Common Ground: Two Presidents, 300 High-School Students
When they teamed up to talk with 300 Salem High School freshmen this week about the importance of attending college, New Hampshire Senate President Chuck Morse and UNH President Mark Huddleston had plenty to say about grades, scholarships, financial aid and student loans. But when they recalled the daunting questions about college they faced as high schoolers, the two leaders and the ninth graders found common ground.
“It was a pretty good peek forward for me,” said David Edge, a Salem freshman interested in studying astronomy and cosmology. “I mean, I really want to go to college, but my big worry is how do I know what colleges I can get into? How much will it cost? And then, how will I pay for the loans if it’s really expensive?”
Huddleston and Morse could relate.
Huddleston, the first in his family to attend college, said he grew up knowing few adults who had any education beyond high school. And even though he was a good student, he remembers wondering, "Am I smart enough for college? What colleges could I go to? Will I fit in? How would I ever pay for it?"
“Finally, even if I could cobble together the money to pay the bills, is it worth it? Is it worth spending that much money to go to college?” said Huddleston, who credits public higher education with providing his only realistic, affordable path to college.
Morse, who grew up in Salem, said he devoted so much energy to sports in high school that he graduated without any real goals for college or a career. But after a few years of working in low-wage jobs, he realized the value of education and enrolled in Plymouth State University. He has gone on to manage and start several large, successful garden centers.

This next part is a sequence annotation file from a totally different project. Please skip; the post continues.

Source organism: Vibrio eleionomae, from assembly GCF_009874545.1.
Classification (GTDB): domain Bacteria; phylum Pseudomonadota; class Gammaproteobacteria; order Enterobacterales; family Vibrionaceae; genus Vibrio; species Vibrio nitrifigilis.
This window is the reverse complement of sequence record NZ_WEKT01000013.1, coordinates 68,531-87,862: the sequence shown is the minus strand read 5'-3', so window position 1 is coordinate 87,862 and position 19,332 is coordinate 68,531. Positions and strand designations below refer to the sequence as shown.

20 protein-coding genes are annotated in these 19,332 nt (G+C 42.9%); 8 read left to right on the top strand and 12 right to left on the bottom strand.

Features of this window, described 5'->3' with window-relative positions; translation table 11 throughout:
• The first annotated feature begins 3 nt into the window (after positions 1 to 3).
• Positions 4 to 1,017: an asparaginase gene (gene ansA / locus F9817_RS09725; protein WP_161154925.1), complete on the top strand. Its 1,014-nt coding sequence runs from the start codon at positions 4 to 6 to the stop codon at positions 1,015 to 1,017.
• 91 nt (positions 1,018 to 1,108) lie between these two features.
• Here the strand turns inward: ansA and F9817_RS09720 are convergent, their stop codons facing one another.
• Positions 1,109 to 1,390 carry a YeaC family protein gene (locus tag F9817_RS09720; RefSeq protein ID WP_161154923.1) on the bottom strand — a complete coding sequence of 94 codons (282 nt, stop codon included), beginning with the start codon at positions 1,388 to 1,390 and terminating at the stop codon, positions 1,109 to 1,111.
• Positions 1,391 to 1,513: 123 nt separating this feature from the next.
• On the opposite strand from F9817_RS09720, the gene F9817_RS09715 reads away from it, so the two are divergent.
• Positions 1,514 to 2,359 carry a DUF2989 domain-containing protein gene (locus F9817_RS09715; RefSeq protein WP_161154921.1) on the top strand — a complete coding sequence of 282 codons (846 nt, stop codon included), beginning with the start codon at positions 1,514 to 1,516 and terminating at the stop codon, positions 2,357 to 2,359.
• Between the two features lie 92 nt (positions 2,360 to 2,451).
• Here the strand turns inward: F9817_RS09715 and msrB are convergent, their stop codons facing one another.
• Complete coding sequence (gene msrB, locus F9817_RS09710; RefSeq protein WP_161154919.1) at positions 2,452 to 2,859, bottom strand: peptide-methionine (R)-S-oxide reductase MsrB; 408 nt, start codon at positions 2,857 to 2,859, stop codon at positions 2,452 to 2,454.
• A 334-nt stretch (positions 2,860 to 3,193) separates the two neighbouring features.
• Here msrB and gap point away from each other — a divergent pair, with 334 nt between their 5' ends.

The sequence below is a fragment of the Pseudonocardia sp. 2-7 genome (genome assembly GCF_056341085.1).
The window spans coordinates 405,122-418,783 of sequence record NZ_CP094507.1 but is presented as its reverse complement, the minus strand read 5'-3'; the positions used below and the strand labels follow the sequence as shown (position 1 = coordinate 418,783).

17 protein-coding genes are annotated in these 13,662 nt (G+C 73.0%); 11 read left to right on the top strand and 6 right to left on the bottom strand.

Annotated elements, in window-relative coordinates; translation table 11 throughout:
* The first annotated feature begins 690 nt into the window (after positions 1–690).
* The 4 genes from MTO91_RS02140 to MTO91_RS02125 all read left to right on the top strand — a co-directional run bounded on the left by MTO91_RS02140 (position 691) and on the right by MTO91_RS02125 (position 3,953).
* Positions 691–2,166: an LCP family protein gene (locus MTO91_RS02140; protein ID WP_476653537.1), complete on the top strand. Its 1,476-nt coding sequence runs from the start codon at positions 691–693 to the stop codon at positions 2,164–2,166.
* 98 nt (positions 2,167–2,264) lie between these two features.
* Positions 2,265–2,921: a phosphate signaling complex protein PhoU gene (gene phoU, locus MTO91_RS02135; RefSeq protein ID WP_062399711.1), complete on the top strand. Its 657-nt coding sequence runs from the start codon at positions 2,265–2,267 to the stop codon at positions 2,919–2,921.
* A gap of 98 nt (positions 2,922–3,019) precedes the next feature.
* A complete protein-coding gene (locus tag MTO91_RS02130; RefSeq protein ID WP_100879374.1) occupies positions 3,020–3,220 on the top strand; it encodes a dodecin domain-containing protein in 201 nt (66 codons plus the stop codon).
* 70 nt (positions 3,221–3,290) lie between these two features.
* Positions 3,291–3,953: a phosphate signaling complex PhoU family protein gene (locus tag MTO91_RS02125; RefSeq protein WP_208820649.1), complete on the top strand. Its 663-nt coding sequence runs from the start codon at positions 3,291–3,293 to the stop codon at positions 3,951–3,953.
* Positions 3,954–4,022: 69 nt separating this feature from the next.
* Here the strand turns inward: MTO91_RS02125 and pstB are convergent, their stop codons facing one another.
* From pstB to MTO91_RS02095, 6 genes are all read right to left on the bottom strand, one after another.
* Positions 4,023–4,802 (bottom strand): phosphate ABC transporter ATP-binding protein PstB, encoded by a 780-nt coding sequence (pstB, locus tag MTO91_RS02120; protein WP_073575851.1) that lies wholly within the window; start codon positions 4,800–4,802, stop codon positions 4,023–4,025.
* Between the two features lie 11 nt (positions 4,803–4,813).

“I certainly didn’t think about whether I was going to college,” Morse said of his high school years. “Because, like many of you, there were challenges along the way. My parents certainly couldn’t afford to send me there. There was no way.”
Morse and Huddleston visited Salem High School to encourage more students to consider education beyond high school and to learn about options that can make college more affordable, including merit scholarships, financial aid and student loans. Increasing the number of college graduates in New Hampshire, they added, is also vital to filling a growing shortage of highly skilled workers in the state’s fastest growing industries.
Huddleston noted that graduates of four-year colleges and universities are far more likely to be employed and, over the course of their working lives, will earn $1 million more than workers with only a high school diploma.
“In our great state of New Hampshire, one of our real bragging points is that we have the best high school graduation rate in the country. We lead the nation. That’s a great statistic,” Huddleston said. “But here’s another statistic: New Hampshire is somewhere in the middle of the pack when it comes to those same students going on to college. Now, that’s a statistic that really worries me, and should worry all of us, because we live in a world now where college is the new high school, where you really have to get some kind of education after you go to high school if you really want to succeed in this highly competitive world.”
Morse credited UNH for creating the Granite Guarantee program, which will provide free tuition to New Hampshire residents who receive need-based federal Pell Grants. Nearly 300 incoming students are expected to benefit from the program, which begins this coming fall and continues indefinitely.
“My goal, and Mark’s goal, is to make sure there’s a job for you when you graduate from college in New Hampshire,” Morse said.
In an interview with the Eagle-Tribune following the event, Morse said state government should also step up with scholarships that help New Hampshire students.